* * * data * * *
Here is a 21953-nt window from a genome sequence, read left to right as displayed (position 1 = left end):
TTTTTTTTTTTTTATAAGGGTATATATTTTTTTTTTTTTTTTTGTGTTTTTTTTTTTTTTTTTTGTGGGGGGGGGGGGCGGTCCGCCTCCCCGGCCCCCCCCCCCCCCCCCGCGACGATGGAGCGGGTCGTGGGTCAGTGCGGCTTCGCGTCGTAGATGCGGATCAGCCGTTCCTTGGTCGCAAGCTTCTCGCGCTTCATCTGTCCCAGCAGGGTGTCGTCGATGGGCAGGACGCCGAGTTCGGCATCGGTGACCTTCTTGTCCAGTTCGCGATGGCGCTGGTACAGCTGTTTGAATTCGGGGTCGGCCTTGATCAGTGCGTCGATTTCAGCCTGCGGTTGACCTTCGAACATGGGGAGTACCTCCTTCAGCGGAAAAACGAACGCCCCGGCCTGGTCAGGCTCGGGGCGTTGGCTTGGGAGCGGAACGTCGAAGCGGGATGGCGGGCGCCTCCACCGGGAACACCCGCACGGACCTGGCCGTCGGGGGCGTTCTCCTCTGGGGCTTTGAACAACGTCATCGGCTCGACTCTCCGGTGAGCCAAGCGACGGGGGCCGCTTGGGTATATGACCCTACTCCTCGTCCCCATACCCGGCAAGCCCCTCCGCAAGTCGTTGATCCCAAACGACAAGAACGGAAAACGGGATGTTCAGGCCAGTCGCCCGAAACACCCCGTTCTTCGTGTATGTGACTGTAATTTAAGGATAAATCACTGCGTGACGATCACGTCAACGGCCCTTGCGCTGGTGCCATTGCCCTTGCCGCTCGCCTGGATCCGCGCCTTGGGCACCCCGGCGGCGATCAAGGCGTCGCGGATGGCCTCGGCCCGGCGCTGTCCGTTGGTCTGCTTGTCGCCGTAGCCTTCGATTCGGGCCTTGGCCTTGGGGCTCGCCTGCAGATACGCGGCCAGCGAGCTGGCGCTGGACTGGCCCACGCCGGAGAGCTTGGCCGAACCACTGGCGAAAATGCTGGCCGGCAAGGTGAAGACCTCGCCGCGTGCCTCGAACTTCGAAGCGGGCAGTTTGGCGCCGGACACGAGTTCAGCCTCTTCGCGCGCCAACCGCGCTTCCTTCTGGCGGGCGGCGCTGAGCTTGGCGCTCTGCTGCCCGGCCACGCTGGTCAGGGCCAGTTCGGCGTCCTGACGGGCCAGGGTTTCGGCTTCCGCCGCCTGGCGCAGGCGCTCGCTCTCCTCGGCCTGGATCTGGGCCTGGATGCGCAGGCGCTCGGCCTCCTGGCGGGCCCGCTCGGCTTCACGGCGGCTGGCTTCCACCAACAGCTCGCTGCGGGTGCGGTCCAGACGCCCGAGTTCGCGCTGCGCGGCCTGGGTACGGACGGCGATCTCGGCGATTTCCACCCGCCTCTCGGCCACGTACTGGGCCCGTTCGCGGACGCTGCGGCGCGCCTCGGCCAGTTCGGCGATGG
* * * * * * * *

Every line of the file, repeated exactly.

Here is a 21953-nt window from a genome sequence, read left to right as displayed (position 1 = left end):
TTTTTTTTTTTTTATAAGGGTATATATTTTTTTTTTTTTTTTTGTGTTTTTTTTTTTTTTTTTTGTGGGGGGGGGGGGCGGTCCGCCTCCCCGGCCCCCCCCCCCCCCCCCGCGACGATGGAGCGGGTCGTGGGTCAGTGCGGCTTCGCGTCGTAGATGCGGATCAGCCGTTCCTTGGTCGCAAGCTTCTCGCGCTTCATCTGTCCCAGCAGGGTGTCGTCGATGGGCAGGACGCCGAGTTCGGCATCGGTGACCTTCTTGTCCAGTTCGCGATGGCGCTGGTACAGCTGTTTGAATTCGGGGTCGGCCTTGATCAGTGCGTCGATTTCAGCCTGCGGTTGACCTTCGAACATGGGGAGTACCTCCTTCAGCGGAAAAACGAACGCCCCGGCCTGGTCAGGCTCGGGGCGTTGGCTTGGGAGCGGAACGTCGAAGCGGGATGGCGGGCGCCTCCACCGGGAACACCCGCACGGACCTGGCCGTCGGGGGCGTTCTCCTCTGGGGCTTTGAACAACGTCATCGGCTCGACTCTCCGGTGAGCCAAGCGACGGGGGCCGCTTGGGTATATGACCCTACTCCTCGTCCCCATACCCGGCAAGCCCCTCCGCAAGTCGTTGATCCCAAACGACAAGAACGGAAAACGGGATGTTCAGGCCAGTCGCCCGAAACACCCCGTTCTTCGTGTATGTGACTGTAATTTAAGGATAAATCACTGCGTGACGATCACGTCAACGGCCCTTGCGCTGGTGCCATTGCCCTTGCCGCTCGCCTGGATCCGCGCCTTGGGCACCCCGGCGGCGATCAAGGCGTCGCGGATGGCCTCGGCCCGGCGCTGTCCGTTGGTCTGCTTGTCGCCGTAGCCTTCGATTCGGGCCTTGGCCTTGGGGCTCGCCTGCAGATACGCGGCCAGCGAGCTGGCGCTGGACTGGCCCACGCCGGAGAGCTTGGCCGAACCACTGGCGAAAATGCTGGCCGGCAAGGTGAAGACCTCGCCGCGTGCCTCGAACTTCGAAGCGGGCAGTTTGGCGCCGGACACGAGTTCAGCCTCTTCGCGCGCCAACCGCGCTTCCTTCTGGCGGGCGGCGCTGAGCTTGGCGCTCTGCTGCCCGGCCACGCTGGTCAGGGCCAGTTCGGCGTCCTGACGGGCCAGGGTTTCGGCTTCCGCCGCCTGGCGCAGGCGCTCGCTCTCCTCGGCCTGGATCTGGGCCTGGATGCGCAGGCGCTCGGCCTCCTGGCGGGCCCGCTCGGCTTCACGGCGGCTGGCTTCCACCAACAGCTCGCTGCGGGTGCGGTCCAGACGCCCGAGTTCGCGCTGCGCGGCCTGGGTACGGACGGCGATCTCGGCGATTTCCACCCGCCTCTCGGCCACGTACTGGGCCCGTTCGCGGACGCTGCGGCGCGCCTCGGCCAGTTCGGCGATGG